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Supreme Court Assigns Seven Magistrates in Bong

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As part of efforts to enhance quality justice system in rural Liberia, the Supreme Court of Liberia recently assigned seven professional magistrates in Bong County from the James A.A Pierre Judicial Institute following fifteen months of legal training.

Speaking at the formal commissioning ceremony, Associate Justice Kabineh Jan’eh underscored the need for the creation of more magisterial areas in populated counties across country to ensure the dispensation of justice.

Justice Jan’eh pleaded  with the legislature  to collaborate with  the  supreme court toensure the establishment of  additional magisterial areas  through legislation  to guarantee the smooth dispensation of  justice.

He observed  that there were more magisterial  courts  in some less populated counties, making specific  reference  to Sinoe  and Grand Kru Counties in south-eastern  Liberia with nearly fifty magisterial areas despite its low population.

The Associate Justice indicated that the creation of magisterial courts should purposely serve to dispense justice to the needy rather than serving as an avenue for the creation of jobs for people who are not up to the task to properly execute their responsibilities.

Speaking further, he wondered why a county like Bong with a population of over three hundred thousand will have less than ten magisterial courts, pointing this is unrealistic as such the county is being under serve in the dispensation of justice which needs to be looked at seriously to fill the gap.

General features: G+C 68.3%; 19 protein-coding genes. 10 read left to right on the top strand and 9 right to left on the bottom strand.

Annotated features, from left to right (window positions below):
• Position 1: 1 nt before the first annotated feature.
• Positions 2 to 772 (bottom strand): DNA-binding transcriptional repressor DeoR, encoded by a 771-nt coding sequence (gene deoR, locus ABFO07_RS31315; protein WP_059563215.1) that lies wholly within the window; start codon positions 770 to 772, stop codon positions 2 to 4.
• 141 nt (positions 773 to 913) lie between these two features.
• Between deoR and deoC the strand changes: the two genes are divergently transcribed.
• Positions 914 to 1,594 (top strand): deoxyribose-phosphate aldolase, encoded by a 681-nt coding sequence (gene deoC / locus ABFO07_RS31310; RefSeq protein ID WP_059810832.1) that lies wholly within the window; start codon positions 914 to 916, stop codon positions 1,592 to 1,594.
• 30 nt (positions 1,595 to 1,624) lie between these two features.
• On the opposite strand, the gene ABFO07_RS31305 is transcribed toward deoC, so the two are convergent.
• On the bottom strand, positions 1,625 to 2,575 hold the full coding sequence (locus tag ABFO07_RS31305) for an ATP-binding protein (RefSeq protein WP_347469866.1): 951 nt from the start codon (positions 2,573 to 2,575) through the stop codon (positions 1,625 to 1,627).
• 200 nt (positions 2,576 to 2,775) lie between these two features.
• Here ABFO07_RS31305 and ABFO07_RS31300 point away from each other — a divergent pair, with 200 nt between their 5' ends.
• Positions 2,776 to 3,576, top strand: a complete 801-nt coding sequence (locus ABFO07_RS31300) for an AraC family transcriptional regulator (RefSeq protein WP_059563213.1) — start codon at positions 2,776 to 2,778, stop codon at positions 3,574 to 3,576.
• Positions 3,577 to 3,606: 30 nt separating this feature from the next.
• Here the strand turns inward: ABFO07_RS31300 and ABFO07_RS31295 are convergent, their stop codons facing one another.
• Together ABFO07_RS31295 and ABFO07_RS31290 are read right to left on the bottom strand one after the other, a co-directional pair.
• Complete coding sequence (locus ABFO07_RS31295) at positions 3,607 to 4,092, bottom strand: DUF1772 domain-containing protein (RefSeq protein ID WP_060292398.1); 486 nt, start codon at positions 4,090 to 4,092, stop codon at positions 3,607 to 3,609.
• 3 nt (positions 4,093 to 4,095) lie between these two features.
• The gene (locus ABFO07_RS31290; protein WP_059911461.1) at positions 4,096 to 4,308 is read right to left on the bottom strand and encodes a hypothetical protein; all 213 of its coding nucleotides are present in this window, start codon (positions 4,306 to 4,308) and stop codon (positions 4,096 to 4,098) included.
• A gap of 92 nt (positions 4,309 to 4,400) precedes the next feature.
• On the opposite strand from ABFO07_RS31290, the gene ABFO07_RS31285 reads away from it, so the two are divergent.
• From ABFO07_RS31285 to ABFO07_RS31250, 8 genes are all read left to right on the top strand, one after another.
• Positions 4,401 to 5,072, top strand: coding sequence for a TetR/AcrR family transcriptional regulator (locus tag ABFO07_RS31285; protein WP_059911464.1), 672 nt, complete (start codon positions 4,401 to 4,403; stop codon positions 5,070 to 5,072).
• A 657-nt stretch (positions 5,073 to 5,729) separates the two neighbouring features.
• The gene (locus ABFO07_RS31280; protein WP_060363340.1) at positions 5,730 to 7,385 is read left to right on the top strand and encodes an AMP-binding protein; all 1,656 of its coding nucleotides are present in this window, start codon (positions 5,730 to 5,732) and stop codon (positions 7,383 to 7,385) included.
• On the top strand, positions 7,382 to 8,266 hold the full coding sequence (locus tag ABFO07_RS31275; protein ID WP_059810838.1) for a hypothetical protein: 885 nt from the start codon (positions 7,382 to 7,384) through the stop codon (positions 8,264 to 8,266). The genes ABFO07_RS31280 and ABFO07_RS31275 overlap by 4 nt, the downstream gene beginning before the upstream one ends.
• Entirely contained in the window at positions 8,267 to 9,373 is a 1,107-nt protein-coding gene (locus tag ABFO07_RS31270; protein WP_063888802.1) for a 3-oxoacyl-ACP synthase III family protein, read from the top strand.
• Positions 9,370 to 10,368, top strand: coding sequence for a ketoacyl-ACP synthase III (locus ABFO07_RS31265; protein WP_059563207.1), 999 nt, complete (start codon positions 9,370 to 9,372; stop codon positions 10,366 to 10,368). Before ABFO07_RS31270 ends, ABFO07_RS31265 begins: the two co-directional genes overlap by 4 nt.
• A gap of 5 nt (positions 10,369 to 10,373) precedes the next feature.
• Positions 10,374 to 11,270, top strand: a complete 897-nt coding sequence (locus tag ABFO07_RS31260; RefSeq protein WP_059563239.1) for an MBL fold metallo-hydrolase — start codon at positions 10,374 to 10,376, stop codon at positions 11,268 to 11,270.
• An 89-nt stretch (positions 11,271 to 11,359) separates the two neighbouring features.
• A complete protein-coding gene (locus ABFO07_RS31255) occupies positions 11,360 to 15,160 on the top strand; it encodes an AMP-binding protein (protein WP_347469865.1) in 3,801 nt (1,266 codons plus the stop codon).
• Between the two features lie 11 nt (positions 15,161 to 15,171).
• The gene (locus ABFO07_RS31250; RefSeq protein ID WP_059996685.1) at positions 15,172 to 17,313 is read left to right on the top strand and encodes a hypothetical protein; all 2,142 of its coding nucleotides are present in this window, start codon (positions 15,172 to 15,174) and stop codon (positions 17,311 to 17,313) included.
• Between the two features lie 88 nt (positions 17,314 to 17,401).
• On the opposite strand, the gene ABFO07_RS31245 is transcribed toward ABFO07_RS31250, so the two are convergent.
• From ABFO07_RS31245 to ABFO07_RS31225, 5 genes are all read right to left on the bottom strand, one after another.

He used the  occasion  to  urged  the Bong County Legislative Caucus  and  local bar to collaborate their efforts  to ensure the establishment  of  additional magisterial areas in the county with a growing  population.

Also  speaking at the commissioning  ceremony of  professional magistrates, the resident  circuit  judge of Bong County  Boimah  Kontoe described  the assignment of the newly  trained magistrates in the county  as dream come true which will immensely beef up the professional strength  of court system in the county.

The resident circuit judge challenged the legal practitioners to work with diligence and integrity and desist from acts that could bring the judiciary to public disrepute as they go about in the discharge of their duties.

Judge  Kontoe  cautioned  the magistrates despite their study at the James A.A Pierre Judicial Institute they still need practical exposure as such they should  always consult senior legal practitioners  to avoid  simple mistakes in cases that  will come become them for adjudication.

The seven professional magistrates have taken up assignments at the magisterial courts in Gbarnga, Gbarlatuah, Bong Mines, and Salala where they are expected to serve as associate magistrates.

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